So, how are you feeling about your privacy lately? The news is full security breaches and examples of how people's lives have been affected by social media. Most of these stories have not been of the `good news' variety. If you read my last post, you'll know information is continually being collected and indexed about you and your network. I'm not endorsing giving up on social media "“ I'm out there every day enjoying the experience "“ but I do have some suggestions on how you can preserve your privacy.
Do you know what WOEID means? I didn't until I started research on a presentation about social media and privacy. WOEID stands for Where On Earth ID. Believe me when I tell you information about where you're at and what you're doing is being collected all the time.
Have you ever changed your opinion about someone because of a social media posting they made? The past five days have provided many opportunities for social media suicide starting with the Royal Wedding and ending with the death of Osama bin Laden. The behaviour of the masses is predictable as watching waves roll onto the beach.
When was the last time you had an assignment? One of the great benefits of content marketing is getting published without having to go through a query process. While freelancers live and die by the query letter, many full-time writers are assigned projects by an editor. While I love the autonomy of publishing my own content "“ most of it through my blog - being "on assignment" can be really valuable.
Last week I spoke about Social Media and Privacy at the Australian Computer Society in Western Australia. I was anxious going into the first presentation because the topic is so broad. I wasn't sure what the audience was going to expect. Because I was limited to an hour, I decided to narrow in on how personal privacy can be eroded in social networking environments.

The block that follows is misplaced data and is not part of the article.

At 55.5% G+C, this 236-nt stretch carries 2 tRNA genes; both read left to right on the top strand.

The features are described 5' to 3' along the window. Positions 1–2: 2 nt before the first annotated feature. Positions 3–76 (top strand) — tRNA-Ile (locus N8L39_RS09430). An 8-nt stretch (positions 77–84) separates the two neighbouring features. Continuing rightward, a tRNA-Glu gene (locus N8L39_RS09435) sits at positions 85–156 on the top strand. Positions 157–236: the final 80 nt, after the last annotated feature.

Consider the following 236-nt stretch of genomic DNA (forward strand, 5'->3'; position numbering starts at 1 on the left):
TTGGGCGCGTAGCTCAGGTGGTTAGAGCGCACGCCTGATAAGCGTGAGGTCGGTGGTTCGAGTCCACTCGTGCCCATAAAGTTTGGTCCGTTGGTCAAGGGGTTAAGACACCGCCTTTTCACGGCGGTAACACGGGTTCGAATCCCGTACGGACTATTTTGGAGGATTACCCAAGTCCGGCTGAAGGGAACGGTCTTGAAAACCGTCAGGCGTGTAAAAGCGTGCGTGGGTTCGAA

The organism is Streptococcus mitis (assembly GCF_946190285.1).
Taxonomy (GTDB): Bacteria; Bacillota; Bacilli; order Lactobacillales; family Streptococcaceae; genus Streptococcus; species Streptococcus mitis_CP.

Do you remember the first time you fell victim to too much information in a social media network? I'm referring to that feeling you get when someone shares personal information you're not necessarily comfortable receiving "“ a feeling you've invaded someone's personal privacy simply by being connected to them in a virtual network. It's become common for people to compromise their own privacy but I often wonder if they even realise they're doing it.
Is your website design supporting your business? I recently ran across a nifty articled titled, How to Spot and Avoid Web Copy that Kills Websites by Drag + Drop Design by Rick Sloboda, @WebCopyPlus. The article listed common mistakes made in the text of websites that makes the overall design less effective. It serves as a wake-up call for copywriters or anyone else trying their hand at writing copy. So did a newsletter from Amanda Gonzalez, @untangle, 5 web copy trends that belong firmly in 2010. Both these articles got me thinking.
Have you ever had one of those weeks? I've been on the receiving end of criticism as it relates to my social media activity. In a little over 10 days, I've been reported to MailChimp for SPAM, publically outed on Twitter as a SPAMMER, and accused by the moderator of a LinkedIn discussion group as partaking in `cheap advertising'. In every instance, my first reaction was surprise followed by wonder. After that, it gets a little murky.
Did you see the article called 7 Deadly Sins of Twitter? It's an evergreen post from October 2009 that pops up from time to time. I read it again the other day and posted it to my Facebook page. While the theme is irreverent "“ a great technique to get more readers to your blog "“ the advice from Zoey Dowling is spot on.
Have you ever tried to track down the mailing address of a business? How about a phone number? More and more often, I'm finding websites don't have any real detail on their Contact page, just a form to fill out. It bugs me to no end but when I queried one business owner about why he didn't include his postal address on his website, he said he didn't want to get junk mail. Really?